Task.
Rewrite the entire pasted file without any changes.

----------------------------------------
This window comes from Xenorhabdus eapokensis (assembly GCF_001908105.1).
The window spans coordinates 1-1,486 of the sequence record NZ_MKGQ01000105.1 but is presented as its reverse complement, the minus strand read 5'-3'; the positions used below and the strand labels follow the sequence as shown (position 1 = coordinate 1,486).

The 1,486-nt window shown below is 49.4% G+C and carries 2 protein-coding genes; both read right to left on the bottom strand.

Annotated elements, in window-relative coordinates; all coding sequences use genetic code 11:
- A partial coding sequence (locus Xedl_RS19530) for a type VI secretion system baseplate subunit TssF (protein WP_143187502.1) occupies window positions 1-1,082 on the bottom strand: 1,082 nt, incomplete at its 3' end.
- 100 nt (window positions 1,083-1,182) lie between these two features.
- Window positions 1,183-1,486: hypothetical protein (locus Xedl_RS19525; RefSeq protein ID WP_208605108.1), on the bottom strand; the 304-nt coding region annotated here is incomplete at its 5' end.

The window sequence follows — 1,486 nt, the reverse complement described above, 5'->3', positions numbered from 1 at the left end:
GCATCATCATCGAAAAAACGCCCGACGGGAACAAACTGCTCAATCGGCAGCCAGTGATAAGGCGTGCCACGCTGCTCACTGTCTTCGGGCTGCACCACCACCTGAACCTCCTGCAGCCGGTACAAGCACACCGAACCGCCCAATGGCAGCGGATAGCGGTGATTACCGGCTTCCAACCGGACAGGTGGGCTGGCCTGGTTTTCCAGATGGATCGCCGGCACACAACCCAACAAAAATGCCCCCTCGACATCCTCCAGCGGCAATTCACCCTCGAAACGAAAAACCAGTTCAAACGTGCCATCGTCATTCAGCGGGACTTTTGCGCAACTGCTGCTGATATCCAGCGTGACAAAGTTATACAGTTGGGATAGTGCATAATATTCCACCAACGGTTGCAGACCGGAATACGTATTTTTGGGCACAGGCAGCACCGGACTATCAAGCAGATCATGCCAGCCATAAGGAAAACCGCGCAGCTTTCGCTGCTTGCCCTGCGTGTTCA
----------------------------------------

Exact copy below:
This window comes from Xenorhabdus eapokensis (assembly GCF_001908105.1).
The window spans coordinates 1-1,486 of the sequence record NZ_MKGQ01000105.1 but is presented as its reverse complement, the minus strand read 5'-3'; the positions used below and the strand labels follow the sequence as shown (position 1 = coordinate 1,486).

The 1,486-nt window shown below is 49.4% G+C and carries 2 protein-coding genes; both read right to left on the bottom strand.

Annotated elements, in window-relative coordinates; all coding sequences use genetic code 11:
- A partial coding sequence (locus Xedl_RS19530) for a type VI secretion system baseplate subunit TssF (protein WP_143187502.1) occupies window positions 1-1,082 on the bottom strand: 1,082 nt, incomplete at its 3' end.
- 100 nt (window positions 1,083-1,182) lie between these two features.
- Window positions 1,183-1,486: hypothetical protein (locus Xedl_RS19525; RefSeq protein ID WP_208605108.1), on the bottom strand; the 304-nt coding region annotated here is incomplete at its 5' end.

The window sequence follows — 1,486 nt, the reverse complement described above, 5'->3', positions numbered from 1 at the left end:
GCATCATCATCGAAAAAACGCCCGACGGGAACAAACTGCTCAATCGGCAGCCAGTGATAAGGCGTGCCACGCTGCTCACTGTCTTCGGGCTGCACCACCACCTGAACCTCCTGCAGCCGGTACAAGCACACCGAACCGCCCAATGGCAGCGGATAGCGGTGATTACCGGCTTCCAACCGGACAGGTGGGCTGGCCTGGTTTTCCAGATGGATCGCCGGCACACAACCCAACAAAAATGCCCCCTCGACATCCTCCAGCGGCAATTCACCCTCGAAACGAAAAACCAGTTCAAACGTGCCATCGTCATTCAGCGGGACTTTTGCGCAACTGCTGCTGATATCCAGCGTGACAAAGTTATACAGTTGGGATAGTGCATAATATTCCACCAACGGTTGCAGACCGGAATACGTATTTTTGGGCACAGGCAGCACCGGACTATCAAGCAGATCATGCCAGCCATAAGGAAAACCGCGCAGCTTTCGCTGCTTGCCCTGCGTGTTCA